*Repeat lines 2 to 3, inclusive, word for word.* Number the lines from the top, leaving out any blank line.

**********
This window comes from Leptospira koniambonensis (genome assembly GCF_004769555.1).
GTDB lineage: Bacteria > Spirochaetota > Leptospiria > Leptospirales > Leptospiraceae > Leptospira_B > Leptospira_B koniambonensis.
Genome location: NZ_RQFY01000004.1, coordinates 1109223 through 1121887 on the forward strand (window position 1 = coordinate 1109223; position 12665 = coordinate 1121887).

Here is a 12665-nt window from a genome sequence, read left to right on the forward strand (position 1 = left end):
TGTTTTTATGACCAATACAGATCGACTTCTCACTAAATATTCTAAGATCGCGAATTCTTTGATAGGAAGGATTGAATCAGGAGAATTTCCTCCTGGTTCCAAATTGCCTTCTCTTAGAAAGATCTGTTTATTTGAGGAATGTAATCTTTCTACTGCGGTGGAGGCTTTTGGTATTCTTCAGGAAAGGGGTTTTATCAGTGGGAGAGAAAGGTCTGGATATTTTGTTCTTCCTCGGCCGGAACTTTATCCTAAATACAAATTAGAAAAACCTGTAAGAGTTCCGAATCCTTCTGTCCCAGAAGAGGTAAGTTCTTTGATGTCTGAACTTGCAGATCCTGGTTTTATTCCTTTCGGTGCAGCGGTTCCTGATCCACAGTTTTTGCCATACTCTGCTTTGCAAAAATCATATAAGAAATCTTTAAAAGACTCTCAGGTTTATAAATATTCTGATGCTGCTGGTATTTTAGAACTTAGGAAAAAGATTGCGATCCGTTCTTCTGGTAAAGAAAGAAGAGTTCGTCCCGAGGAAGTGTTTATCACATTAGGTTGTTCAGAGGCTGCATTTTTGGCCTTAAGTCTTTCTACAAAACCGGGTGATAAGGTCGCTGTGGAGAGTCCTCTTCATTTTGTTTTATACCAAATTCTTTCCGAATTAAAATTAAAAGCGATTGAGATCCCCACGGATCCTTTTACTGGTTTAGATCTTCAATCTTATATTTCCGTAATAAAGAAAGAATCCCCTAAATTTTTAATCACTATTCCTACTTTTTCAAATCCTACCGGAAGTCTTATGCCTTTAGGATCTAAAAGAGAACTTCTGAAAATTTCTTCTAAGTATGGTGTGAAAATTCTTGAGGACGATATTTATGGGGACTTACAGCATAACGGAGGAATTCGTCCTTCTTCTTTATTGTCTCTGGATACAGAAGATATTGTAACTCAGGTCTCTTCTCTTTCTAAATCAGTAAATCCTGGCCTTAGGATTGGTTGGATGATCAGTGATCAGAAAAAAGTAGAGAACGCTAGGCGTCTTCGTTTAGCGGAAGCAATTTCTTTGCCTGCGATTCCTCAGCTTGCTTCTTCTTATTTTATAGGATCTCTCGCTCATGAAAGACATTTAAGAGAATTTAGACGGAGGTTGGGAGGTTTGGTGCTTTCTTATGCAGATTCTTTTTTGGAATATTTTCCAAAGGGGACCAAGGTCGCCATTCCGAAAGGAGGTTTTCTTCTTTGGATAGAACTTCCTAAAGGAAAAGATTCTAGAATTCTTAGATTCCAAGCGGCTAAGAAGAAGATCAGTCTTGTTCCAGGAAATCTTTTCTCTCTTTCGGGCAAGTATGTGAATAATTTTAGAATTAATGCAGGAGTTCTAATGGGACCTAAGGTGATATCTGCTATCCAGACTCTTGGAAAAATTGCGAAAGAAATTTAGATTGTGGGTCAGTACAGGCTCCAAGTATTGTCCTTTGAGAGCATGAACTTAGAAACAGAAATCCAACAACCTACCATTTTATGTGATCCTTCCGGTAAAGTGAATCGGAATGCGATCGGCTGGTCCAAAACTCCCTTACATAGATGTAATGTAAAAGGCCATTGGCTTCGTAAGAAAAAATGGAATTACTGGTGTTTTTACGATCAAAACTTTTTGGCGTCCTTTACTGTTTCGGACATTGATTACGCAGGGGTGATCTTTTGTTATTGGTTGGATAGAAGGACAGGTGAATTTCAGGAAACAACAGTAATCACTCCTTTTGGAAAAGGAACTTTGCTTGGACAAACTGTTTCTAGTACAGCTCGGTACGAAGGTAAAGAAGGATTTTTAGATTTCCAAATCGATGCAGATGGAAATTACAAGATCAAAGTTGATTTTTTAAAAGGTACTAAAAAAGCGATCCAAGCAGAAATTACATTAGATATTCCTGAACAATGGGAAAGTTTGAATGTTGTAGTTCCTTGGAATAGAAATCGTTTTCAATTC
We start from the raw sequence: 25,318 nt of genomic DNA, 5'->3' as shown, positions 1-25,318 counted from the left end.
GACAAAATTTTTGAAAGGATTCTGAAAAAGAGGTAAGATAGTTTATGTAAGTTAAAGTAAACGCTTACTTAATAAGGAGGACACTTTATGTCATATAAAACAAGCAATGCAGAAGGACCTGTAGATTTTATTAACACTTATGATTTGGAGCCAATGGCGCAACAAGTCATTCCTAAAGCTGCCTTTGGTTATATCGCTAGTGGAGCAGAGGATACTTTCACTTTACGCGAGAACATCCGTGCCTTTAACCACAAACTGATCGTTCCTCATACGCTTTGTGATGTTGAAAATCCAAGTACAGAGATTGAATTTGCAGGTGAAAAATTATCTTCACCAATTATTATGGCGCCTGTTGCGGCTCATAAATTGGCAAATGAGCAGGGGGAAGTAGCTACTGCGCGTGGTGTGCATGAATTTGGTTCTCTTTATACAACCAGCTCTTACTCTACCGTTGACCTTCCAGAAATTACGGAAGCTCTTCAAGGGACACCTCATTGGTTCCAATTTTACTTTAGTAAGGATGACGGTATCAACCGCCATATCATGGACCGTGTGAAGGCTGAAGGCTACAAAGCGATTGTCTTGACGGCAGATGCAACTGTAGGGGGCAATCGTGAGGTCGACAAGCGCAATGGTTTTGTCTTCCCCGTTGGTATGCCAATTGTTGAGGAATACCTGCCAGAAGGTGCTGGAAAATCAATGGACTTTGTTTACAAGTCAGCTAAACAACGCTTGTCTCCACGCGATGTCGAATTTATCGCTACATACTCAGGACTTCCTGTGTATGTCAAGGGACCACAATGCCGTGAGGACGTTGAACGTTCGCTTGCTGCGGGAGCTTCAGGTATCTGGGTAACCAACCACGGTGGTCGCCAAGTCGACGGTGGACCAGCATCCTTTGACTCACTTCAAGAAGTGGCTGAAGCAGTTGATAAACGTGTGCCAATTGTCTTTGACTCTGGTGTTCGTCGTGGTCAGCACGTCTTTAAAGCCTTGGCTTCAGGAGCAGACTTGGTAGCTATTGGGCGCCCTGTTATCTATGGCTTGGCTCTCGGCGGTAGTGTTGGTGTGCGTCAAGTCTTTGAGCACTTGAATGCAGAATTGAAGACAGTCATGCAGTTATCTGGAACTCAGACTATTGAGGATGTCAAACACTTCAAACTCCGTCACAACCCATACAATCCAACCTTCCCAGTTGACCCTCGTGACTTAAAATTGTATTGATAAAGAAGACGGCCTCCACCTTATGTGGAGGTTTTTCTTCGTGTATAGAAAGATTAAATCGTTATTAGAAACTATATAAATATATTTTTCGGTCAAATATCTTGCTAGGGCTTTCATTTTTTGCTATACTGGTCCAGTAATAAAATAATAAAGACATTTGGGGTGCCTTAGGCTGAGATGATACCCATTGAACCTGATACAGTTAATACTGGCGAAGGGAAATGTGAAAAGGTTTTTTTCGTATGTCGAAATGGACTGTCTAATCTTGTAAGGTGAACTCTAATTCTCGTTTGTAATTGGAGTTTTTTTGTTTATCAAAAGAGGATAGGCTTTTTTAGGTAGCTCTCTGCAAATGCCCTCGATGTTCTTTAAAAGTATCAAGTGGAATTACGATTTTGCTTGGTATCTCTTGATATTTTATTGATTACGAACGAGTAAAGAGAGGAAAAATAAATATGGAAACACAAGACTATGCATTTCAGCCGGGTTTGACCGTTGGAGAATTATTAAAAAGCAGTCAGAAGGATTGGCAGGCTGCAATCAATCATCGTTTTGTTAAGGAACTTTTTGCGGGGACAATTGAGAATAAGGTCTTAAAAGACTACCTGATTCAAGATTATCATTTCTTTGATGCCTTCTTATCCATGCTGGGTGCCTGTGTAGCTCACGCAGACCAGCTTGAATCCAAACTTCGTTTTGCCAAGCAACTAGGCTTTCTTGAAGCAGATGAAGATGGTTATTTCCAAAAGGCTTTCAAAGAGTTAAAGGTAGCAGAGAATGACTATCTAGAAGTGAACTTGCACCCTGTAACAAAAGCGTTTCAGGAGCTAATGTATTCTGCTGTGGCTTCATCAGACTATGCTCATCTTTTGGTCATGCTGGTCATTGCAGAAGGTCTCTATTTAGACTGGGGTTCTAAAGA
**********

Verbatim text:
GTDB lineage: Bacteria > Spirochaetota > Leptospiria > Leptospirales > Leptospiraceae > Leptospira_B > Leptospira_B koniambonensis.
Genome location: NZ_RQFY01000004.1, coordinates 1109223 through 1121887 on the forward strand (window position 1 = coordinate 1109223; position 12665 = coordinate 1121887).